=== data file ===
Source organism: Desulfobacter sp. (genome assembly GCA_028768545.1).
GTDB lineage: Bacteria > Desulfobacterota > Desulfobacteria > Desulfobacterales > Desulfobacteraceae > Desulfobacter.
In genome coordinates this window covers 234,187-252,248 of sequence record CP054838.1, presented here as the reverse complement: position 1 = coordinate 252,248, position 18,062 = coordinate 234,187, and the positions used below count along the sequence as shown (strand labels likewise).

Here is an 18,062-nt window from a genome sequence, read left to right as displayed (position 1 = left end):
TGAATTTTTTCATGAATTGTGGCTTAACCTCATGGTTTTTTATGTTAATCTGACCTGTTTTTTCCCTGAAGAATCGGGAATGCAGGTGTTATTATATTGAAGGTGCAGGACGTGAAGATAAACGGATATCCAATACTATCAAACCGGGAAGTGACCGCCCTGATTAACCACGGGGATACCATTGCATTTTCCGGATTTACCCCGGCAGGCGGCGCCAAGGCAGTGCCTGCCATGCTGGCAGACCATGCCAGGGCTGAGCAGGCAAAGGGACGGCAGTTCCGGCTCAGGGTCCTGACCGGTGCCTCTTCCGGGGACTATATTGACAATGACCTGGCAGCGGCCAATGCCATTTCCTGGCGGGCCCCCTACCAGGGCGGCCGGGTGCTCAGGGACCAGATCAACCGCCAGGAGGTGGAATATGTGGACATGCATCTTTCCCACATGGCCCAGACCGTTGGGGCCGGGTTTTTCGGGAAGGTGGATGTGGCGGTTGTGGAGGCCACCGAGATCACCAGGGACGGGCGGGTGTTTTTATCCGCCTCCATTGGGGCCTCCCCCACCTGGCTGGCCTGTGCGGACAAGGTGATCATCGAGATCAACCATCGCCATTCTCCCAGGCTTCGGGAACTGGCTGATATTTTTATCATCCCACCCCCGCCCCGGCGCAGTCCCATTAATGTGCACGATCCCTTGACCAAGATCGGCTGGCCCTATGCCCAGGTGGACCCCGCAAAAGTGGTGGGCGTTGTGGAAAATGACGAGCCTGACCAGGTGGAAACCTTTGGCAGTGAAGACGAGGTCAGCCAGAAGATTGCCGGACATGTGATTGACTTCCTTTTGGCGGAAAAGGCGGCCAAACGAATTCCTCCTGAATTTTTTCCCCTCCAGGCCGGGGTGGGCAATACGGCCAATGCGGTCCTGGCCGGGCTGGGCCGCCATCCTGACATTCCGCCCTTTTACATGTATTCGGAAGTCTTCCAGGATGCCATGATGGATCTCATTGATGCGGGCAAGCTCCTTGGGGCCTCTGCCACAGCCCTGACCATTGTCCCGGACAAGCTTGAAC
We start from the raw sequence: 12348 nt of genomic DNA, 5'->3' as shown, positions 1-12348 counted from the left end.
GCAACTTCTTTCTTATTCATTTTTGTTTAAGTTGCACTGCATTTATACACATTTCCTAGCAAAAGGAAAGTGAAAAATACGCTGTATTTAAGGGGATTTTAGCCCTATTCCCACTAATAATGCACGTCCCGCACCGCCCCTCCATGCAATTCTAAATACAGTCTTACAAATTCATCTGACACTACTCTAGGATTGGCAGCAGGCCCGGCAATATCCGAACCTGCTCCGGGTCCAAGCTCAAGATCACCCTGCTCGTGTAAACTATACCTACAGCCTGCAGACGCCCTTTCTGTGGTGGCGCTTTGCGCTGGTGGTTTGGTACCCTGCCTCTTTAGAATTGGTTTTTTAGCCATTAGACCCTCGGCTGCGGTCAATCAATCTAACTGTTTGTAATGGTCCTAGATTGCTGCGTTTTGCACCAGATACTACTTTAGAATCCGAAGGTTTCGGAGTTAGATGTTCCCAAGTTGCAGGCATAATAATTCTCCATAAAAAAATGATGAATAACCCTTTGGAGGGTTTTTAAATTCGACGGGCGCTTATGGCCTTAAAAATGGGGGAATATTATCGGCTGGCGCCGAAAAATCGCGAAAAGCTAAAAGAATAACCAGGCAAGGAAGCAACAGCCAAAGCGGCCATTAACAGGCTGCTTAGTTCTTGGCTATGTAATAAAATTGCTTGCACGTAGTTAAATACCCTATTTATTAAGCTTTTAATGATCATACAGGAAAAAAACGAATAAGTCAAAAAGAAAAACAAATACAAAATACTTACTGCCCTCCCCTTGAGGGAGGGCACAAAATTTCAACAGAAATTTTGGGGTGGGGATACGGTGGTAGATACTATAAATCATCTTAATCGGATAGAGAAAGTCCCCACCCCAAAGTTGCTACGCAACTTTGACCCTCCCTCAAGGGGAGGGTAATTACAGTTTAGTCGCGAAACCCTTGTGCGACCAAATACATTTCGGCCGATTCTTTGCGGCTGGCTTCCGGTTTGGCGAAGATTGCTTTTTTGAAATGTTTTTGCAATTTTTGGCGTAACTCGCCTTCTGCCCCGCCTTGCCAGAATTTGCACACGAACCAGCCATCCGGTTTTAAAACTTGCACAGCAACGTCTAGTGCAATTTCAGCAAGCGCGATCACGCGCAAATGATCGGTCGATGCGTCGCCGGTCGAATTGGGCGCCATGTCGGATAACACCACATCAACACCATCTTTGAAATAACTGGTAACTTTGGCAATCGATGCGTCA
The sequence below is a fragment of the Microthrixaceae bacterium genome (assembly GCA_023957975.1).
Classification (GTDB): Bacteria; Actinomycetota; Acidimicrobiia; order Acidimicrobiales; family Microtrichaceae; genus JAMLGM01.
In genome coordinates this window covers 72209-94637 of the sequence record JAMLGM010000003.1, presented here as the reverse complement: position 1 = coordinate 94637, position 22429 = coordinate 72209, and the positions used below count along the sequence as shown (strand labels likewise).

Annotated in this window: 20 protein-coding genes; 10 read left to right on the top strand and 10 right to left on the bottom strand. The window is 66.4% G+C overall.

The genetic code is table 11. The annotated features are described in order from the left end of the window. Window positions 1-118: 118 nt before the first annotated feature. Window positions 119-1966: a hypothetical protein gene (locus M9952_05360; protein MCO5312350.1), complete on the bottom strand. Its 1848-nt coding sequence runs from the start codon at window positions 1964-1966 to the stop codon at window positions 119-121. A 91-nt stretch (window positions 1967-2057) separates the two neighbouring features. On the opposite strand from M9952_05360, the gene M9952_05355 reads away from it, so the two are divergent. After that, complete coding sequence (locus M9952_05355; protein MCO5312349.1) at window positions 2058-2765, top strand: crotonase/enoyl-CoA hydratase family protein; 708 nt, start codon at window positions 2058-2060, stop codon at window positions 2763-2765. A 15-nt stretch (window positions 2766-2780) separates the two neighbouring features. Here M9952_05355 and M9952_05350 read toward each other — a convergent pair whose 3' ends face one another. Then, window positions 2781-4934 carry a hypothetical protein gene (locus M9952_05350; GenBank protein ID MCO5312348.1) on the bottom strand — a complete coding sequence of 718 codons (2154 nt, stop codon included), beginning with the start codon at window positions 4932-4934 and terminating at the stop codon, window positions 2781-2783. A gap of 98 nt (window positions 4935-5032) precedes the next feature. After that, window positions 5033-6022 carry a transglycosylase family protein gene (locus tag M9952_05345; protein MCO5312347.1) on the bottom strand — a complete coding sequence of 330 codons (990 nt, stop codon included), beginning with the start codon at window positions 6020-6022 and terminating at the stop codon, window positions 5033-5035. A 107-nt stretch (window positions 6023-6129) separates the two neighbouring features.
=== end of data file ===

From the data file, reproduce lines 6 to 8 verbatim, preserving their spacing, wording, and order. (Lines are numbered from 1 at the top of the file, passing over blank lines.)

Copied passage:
We start from the raw sequence: 12348 nt of genomic DNA, 5'->3' as shown, positions 1-12348 counted from the left end.
GCAACTTCTTTCTTATTCATTTTTGTTTAAGTTGCACTGCATTTATACACATTTCCTAGCAAAAGGAAAGTGAAAAATACGCTGTATTTAAGGGGATTTTAGCCCTATTCCCACTAATAATGCACGTCCCGCACCGCCCCTCCATGCAATTCTAAATACAGTCTTACAAATTCATCTGACACTACTCTAGGATTGGCAGCAGGCCCGGCAATATCCGAACCTGCTCCGGGTCCAAGCTCAAGATCACCCTGCTCGTGTAAACTATACCTACAGCCTGCAGACGCCCTTTCTGTGGTGGCGCTTTGCGCTGGTGGTTTGGTACCCTGCCTCTTTAGAATTGGTTTTTTAGCCATTAGACCCTCGGCTGCGGTCAATCAATCTAACTGTTTGTAATGGTCCTAGATTGCTGCGTTTTGCACCAGATACTACTTTAGAATCCGAAGGTTTCGGAGTTAGATGTTCCCAAGTTGCAGGCATAATAATTCTCCATAAAAAAATGATGAATAACCCTTTGGAGGGTTTTTAAATTCGACGGGCGCTTATGGCCTTAAAAATGGGGGAATATTATCGGCTGGCGCCGAAAAATCGCGAAAAGCTAAAAGAATAACCAGGCAAGGAAGCAACAGCCAAAGCGGCCATTAACAGGCTGCTTAGTTCTTGGCTATGTAATAAAATTGCTTGCACGTAGTTAAATACCCTATTTATTAAGCTTTTAATGATCATACAGGAAAAAAACGAATAAGTCAAAAAGAAAAACAAATACAAAATACTTACTGCCCTCCCCTTGAGGGAGGGCACAAAATTTCAACAGAAATTTTGGGGTGGGGATACGGTGGTAGATACTATAAATCATCTTAATCGGATAGAGAAAGTCCCCACCCCAAAGTTGCTACGCAACTTTGACCCTCCCTCAAGGGGAGGGTAATTACAGTTTAGTCGCGAAACCCTTGTGCGACCAAATACATTTCGGCCGATTCTTTGCGGCTGGCTTCCGGTTTGGCGAAGATTGCTTTTTTGAAATGTTTTTGCAATTTTTGGCGTAACTCGCCTTCTGCCCCGCCTTGCCAGAATTTGCACACGAACCAGCCATCCGGTTTTAAAACTTGCACAGCAACGTCTAGTGCAATTTCAGCAAGCGCGATCACGCGCAAATGATCGGTCGATGCGTCGCCGGTCGAATTGGGCGCCATGTCGGATAACACCACATCAACACCATCTTTGAAATAACTGGTAACTTTGGCAATCGATGCGTCA
The sequence below is a fragment of the Microthrixaceae bacterium genome (assembly GCA_023957975.1).